The Data Protection (Bailiwick of Guernsey) Law, 2017 (the Law)
Issued: 12pm Thursday 23 February 2023
Controller: The Committee for Health and Social Care (‘HSC’)
The Data Protection Authority initiated two independent investigations. Both investigations focused on whether the Committee for Health and Social Care's (‘HSC’) processes for staff training and personal data security, were robust enough. The investigations were launched following concerns brought to the Authority’s attention by two complainants. One complaint related to unauthorised access to medical information held on hospital systems, whilst the other complaint related to an HSC staff member using a service-user’s device for work purposes.
Both complaints resulted in investigations that were lengthy and complex and involved significant communications with HSC.
The first complaint was about a number of incidents whereby the Complainant’s medical record was accessed without apparent justification. The investigation found that training provided to HSC staff members was not robust in either its quality, or the process by which it is rolled out to staff. A number of the staff members who had accessed the medical record in question had not done the requisite training mandated by HSC and the Authority determined that the processes to monitor and enforce the completion of the mandatory training were ineffective.
The second complaint related to HSC staff members use of a service-user’s personal device for work purposes, this arose out of poor governance. The investigation determined that one of the primary reasons for the device being used to carry out work, was that the option to utilise a workplace device was not available to the staff members in question. This was, in part, caused by the fact that a member of staff had left HSC’s employment without returning the HSC issued laptop that had previously been utilised by the staff members in question.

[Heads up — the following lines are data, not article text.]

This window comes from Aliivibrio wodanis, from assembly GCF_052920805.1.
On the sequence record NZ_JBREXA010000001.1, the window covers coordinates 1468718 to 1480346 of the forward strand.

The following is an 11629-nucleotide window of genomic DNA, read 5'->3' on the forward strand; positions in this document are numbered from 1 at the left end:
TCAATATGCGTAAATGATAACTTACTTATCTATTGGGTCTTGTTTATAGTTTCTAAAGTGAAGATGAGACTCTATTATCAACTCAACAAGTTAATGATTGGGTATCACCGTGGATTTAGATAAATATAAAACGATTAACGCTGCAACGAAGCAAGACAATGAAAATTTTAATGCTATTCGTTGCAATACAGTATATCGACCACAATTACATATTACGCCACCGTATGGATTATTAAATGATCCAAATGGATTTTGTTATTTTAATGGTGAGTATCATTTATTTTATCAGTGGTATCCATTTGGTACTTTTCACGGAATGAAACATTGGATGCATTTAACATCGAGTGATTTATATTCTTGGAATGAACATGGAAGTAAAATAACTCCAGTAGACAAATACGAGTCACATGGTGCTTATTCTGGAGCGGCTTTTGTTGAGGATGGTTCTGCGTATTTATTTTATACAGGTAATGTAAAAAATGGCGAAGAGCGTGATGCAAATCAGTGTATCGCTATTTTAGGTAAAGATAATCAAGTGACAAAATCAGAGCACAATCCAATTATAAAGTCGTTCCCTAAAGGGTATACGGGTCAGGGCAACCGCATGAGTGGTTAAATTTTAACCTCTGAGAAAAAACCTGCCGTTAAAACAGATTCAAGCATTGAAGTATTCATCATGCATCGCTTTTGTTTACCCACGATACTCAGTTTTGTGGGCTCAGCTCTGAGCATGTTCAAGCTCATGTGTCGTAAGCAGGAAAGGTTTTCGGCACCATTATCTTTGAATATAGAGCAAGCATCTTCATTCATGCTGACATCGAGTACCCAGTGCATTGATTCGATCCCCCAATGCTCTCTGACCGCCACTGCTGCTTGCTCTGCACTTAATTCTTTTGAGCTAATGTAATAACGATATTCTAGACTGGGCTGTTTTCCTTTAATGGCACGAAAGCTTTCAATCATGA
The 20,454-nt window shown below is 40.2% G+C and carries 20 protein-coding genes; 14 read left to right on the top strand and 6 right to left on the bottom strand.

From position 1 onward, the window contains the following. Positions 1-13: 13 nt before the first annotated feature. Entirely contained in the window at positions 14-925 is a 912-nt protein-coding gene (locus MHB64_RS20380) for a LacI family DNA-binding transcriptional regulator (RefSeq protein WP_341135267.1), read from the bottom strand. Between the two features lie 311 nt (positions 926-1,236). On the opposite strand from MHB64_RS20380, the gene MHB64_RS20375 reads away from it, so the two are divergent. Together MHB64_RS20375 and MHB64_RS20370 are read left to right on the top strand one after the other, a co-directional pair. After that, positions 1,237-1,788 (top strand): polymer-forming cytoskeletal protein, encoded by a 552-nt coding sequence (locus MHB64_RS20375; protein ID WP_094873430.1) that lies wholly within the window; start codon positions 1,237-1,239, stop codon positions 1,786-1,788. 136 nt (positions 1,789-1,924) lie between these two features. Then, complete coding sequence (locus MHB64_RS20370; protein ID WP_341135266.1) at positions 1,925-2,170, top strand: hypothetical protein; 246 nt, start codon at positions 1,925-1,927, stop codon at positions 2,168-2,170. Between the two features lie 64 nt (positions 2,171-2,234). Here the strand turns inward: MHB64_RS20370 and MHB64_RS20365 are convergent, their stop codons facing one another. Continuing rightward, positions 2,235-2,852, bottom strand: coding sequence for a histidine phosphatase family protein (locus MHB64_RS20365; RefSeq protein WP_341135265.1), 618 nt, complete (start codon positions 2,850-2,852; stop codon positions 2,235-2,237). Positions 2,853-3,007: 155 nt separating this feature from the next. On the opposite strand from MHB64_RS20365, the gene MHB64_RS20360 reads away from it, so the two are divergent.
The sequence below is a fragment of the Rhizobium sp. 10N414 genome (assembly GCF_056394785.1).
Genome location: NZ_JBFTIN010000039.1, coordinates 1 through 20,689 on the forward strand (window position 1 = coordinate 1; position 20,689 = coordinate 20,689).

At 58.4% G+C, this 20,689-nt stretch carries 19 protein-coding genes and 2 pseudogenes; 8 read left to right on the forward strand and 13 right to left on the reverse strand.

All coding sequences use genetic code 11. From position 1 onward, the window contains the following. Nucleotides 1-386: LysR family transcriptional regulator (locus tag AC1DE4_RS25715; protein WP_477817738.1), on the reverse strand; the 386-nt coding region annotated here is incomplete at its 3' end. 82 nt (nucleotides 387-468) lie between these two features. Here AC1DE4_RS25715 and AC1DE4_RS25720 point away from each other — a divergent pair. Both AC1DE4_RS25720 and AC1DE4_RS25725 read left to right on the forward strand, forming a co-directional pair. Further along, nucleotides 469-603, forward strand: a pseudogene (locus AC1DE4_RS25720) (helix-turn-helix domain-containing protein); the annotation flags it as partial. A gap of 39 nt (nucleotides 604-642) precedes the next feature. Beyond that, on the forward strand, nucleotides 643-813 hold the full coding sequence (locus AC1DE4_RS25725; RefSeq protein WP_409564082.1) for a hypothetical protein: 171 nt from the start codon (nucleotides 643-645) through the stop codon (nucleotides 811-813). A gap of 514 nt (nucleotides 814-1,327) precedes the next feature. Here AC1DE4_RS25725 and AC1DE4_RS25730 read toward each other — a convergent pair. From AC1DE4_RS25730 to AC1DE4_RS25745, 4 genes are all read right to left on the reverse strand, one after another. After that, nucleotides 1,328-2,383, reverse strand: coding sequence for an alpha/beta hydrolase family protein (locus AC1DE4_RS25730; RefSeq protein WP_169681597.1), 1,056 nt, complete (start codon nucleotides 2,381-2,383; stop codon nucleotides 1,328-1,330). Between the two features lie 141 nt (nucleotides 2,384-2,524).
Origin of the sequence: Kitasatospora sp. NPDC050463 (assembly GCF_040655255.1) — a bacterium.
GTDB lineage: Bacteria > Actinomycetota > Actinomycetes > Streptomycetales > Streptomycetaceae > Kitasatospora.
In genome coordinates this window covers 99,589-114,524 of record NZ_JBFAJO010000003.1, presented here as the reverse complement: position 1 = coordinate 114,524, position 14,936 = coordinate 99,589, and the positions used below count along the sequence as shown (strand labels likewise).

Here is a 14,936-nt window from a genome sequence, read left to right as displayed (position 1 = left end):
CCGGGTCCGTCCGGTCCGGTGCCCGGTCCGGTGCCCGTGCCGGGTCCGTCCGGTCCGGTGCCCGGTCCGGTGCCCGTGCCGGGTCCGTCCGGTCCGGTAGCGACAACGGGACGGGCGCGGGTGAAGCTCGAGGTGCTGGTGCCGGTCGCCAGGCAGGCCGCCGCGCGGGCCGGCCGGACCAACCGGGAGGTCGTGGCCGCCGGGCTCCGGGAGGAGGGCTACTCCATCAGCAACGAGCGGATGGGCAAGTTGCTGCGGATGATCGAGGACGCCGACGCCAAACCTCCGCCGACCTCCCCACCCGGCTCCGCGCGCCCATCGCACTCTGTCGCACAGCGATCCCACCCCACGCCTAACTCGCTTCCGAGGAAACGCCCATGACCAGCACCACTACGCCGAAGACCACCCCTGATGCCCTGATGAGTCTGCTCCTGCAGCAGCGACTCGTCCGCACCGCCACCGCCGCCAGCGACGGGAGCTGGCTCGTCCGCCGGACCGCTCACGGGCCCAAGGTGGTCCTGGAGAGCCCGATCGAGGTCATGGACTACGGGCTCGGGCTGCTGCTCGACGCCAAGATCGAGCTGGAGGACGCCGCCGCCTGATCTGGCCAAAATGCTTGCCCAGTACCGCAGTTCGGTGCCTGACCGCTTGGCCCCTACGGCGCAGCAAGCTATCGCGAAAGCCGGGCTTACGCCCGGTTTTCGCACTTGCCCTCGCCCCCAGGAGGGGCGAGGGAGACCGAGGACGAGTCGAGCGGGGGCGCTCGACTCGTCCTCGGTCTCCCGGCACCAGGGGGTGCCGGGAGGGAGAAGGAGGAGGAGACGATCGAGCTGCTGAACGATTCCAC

HSC was unaware that the device was missing at the time due to the leavers process that was in place having not been correctly followed.
The Authority concluded that had a robust process been in place and implemented, this incident may have been avoided entirely. It is understood that workplace devices have since been issued.
In conclusion, the Authority determined that HSC had:
1) failed in their duty to comply with the data protection principles,
2) failed to take steps to ensure compliance with the data protection principles, specifically ensuring that processes regarding staff training and staff leavers policies were robust enough, and
3) failed to take reasonable steps to ensure the security of personal data they were processing.
Why is this a problem?
HSC processes large amounts of very sensitive personal data raising the risk level of any processing and requiring more robust compliance as a result. Having concluded the two investigations, the Authority determined that HSC’s governance fell short of expected standards. In both circumstances relevant to these investigations, HSC were unaware of the issues until the Complainants themselves raised their concerns.
What has happened as a result?
The Authority issued an enforcement order to the Committee for Health and Social Care to address the identified shortcomings in its data processing practices. This means that HSC will have to demonstrate, by 31 March 2023, that it has improved those processes.
What can be learned?